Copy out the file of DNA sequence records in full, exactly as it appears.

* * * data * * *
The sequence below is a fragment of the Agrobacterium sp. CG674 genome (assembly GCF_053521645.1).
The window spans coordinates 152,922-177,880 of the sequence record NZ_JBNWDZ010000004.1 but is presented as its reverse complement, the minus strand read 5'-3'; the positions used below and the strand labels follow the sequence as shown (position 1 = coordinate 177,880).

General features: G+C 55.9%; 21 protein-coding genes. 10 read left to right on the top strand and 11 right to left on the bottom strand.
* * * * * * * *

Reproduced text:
The sequence below is a fragment of the Agrobacterium sp. CG674 genome (assembly GCF_053521645.1).
The window spans coordinates 152,922-177,880 of the sequence record NZ_JBNWDZ010000004.1 but is presented as its reverse complement, the minus strand read 5'-3'; the positions used below and the strand labels follow the sequence as shown (position 1 = coordinate 177,880).

General features: G+C 55.9%; 21 protein-coding genes. 10 read left to right on the top strand and 11 right to left on the bottom strand.